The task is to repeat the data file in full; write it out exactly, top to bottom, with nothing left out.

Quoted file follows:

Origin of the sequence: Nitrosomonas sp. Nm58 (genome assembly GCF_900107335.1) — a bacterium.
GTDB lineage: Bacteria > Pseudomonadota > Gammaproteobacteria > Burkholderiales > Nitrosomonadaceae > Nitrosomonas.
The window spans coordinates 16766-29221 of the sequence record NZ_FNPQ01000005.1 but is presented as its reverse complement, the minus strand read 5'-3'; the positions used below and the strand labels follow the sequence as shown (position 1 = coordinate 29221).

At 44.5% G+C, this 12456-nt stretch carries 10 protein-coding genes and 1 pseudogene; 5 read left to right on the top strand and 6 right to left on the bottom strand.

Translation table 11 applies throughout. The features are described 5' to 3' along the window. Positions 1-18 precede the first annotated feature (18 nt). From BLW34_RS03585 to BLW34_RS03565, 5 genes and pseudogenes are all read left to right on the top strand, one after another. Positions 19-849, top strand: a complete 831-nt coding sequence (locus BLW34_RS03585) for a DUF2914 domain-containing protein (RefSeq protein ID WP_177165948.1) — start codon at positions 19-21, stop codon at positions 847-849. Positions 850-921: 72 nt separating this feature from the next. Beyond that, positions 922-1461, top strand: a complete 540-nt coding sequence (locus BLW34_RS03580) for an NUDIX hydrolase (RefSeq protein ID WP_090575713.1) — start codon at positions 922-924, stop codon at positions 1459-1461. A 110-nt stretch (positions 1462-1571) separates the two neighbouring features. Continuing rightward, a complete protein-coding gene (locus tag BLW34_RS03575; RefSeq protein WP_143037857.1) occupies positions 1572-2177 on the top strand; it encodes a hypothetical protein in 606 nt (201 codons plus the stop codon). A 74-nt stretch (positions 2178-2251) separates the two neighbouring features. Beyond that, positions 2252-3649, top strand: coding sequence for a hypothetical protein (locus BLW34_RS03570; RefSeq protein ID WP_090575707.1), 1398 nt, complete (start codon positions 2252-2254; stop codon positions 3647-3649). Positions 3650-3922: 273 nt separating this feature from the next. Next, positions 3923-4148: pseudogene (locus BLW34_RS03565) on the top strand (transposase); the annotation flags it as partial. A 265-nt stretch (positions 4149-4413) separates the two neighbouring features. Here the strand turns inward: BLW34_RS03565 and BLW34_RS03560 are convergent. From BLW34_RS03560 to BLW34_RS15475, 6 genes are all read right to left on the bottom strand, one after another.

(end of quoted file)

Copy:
Origin of the sequence: Nitrosomonas sp. Nm58 (genome assembly GCF_900107335.1) — a bacterium.
GTDB lineage: Bacteria > Pseudomonadota > Gammaproteobacteria > Burkholderiales > Nitrosomonadaceae > Nitrosomonas.
The window spans coordinates 16766-29221 of the sequence record NZ_FNPQ01000005.1 but is presented as its reverse complement, the minus strand read 5'-3'; the positions used below and the strand labels follow the sequence as shown (position 1 = coordinate 29221).

At 44.5% G+C, this 12456-nt stretch carries 10 protein-coding genes and 1 pseudogene; 5 read left to right on the top strand and 6 right to left on the bottom strand.

Translation table 11 applies throughout. The features are described 5' to 3' along the window. Positions 1-18 precede the first annotated feature (18 nt). From BLW34_RS03585 to BLW34_RS03565, 5 genes and pseudogenes are all read left to right on the top strand, one after another. Positions 19-849, top strand: a complete 831-nt coding sequence (locus BLW34_RS03585) for a DUF2914 domain-containing protein (RefSeq protein ID WP_177165948.1) — start codon at positions 19-21, stop codon at positions 847-849. Positions 850-921: 72 nt separating this feature from the next. Beyond that, positions 922-1461, top strand: a complete 540-nt coding sequence (locus BLW34_RS03580) for an NUDIX hydrolase (RefSeq protein ID WP_090575713.1) — start codon at positions 922-924, stop codon at positions 1459-1461. A 110-nt stretch (positions 1462-1571) separates the two neighbouring features. Continuing rightward, a complete protein-coding gene (locus tag BLW34_RS03575; RefSeq protein WP_143037857.1) occupies positions 1572-2177 on the top strand; it encodes a hypothetical protein in 606 nt (201 codons plus the stop codon). A 74-nt stretch (positions 2178-2251) separates the two neighbouring features. Beyond that, positions 2252-3649, top strand: coding sequence for a hypothetical protein (locus BLW34_RS03570; RefSeq protein ID WP_090575707.1), 1398 nt, complete (start codon positions 2252-2254; stop codon positions 3647-3649). Positions 3650-3922: 273 nt separating this feature from the next. Next, positions 3923-4148: pseudogene (locus BLW34_RS03565) on the top strand (transposase); the annotation flags it as partial. A 265-nt stretch (positions 4149-4413) separates the two neighbouring features. Here the strand turns inward: BLW34_RS03565 and BLW34_RS03560 are convergent. From BLW34_RS03560 to BLW34_RS15475, 6 genes are all read right to left on the bottom strand, one after another.